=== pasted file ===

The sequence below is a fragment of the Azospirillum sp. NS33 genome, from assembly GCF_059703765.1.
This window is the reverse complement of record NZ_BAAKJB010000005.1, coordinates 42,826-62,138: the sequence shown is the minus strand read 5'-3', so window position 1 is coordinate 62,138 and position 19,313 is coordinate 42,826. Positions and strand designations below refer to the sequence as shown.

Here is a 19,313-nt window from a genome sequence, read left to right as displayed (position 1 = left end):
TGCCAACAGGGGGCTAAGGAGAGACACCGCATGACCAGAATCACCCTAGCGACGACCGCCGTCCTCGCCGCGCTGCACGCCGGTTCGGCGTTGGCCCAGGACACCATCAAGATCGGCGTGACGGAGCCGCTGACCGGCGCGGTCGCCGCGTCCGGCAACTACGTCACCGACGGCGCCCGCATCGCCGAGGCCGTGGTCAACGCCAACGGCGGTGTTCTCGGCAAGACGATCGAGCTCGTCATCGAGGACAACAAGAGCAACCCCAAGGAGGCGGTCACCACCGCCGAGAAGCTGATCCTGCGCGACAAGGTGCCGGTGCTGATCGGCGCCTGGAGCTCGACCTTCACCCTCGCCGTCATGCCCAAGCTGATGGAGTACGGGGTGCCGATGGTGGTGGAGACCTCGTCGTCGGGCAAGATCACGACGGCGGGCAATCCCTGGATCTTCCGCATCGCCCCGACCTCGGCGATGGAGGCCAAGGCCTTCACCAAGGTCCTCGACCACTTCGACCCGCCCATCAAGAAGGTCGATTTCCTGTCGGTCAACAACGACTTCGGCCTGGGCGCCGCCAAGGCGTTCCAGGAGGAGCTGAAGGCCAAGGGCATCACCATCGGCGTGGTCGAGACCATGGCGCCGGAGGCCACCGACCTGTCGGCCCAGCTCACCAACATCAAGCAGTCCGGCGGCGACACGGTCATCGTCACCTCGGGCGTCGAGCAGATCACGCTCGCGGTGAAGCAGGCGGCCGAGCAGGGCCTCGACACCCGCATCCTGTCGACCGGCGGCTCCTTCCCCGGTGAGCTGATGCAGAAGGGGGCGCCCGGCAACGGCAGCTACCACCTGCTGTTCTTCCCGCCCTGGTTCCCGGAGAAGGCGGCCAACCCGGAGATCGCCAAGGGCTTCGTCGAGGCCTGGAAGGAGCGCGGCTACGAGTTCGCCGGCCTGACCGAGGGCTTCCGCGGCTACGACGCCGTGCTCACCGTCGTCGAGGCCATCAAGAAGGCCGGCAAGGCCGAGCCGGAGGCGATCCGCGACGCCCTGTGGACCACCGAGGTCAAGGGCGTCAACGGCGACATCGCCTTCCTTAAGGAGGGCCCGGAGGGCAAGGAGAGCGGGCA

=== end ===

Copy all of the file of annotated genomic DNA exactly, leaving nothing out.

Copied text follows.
The sequence below is a fragment of the Azospirillum sp. NS33 genome, from assembly GCF_059703765.1.
This window is the reverse complement of record NZ_BAAKJB010000005.1, coordinates 42,826-62,138: the sequence shown is the minus strand read 5'-3', so window position 1 is coordinate 62,138 and position 19,313 is coordinate 42,826. Positions and strand designations below refer to the sequence as shown.

Here is a 19,313-nt window from a genome sequence, read left to right as displayed (position 1 = left end):
TGCCAACAGGGGGCTAAGGAGAGACACCGCATGACCAGAATCACCCTAGCGACGACCGCCGTCCTCGCCGCGCTGCACGCCGGTTCGGCGTTGGCCCAGGACACCATCAAGATCGGCGTGACGGAGCCGCTGACCGGCGCGGTCGCCGCGTCCGGCAACTACGTCACCGACGGCGCCCGCATCGCCGAGGCCGTGGTCAACGCCAACGGCGGTGTTCTCGGCAAGACGATCGAGCTCGTCATCGAGGACAACAAGAGCAACCCCAAGGAGGCGGTCACCACCGCCGAGAAGCTGATCCTGCGCGACAAGGTGCCGGTGCTGATCGGCGCCTGGAGCTCGACCTTCACCCTCGCCGTCATGCCCAAGCTGATGGAGTACGGGGTGCCGATGGTGGTGGAGACCTCGTCGTCGGGCAAGATCACGACGGCGGGCAATCCCTGGATCTTCCGCATCGCCCCGACCTCGGCGATGGAGGCCAAGGCCTTCACCAAGGTCCTCGACCACTTCGACCCGCCCATCAAGAAGGTCGATTTCCTGTCGGTCAACAACGACTTCGGCCTGGGCGCCGCCAAGGCGTTCCAGGAGGAGCTGAAGGCCAAGGGCATCACCATCGGCGTGGTCGAGACCATGGCGCCGGAGGCCACCGACCTGTCGGCCCAGCTCACCAACATCAAGCAGTCCGGCGGCGACACGGTCATCGTCACCTCGGGCGTCGAGCAGATCACGCTCGCGGTGAAGCAGGCGGCCGAGCAGGGCCTCGACACCCGCATCCTGTCGACCGGCGGCTCCTTCCCCGGTGAGCTGATGCAGAAGGGGGCGCCCGGCAACGGCAGCTACCACCTGCTGTTCTTCCCGCCCTGGTTCCCGGAGAAGGCGGCCAACCCGGAGATCGCCAAGGGCTTCGTCGAGGCCTGGAAGGAGCGCGGCTACGAGTTCGCCGGCCTGACCGAGGGCTTCCGCGGCTACGACGCCGTGCTCACCGTCGTCGAGGCCATCAAGAAGGCCGGCAAGGCCGAGCCGGAGGCGATCCGCGACGCCCTGTGGACCACCGAGGTCAAGGGCGTCAACGGCGACATCGCCTTCCTTAAGGAGGGCCCGGAGGGCAAGGAGAGCGGGCA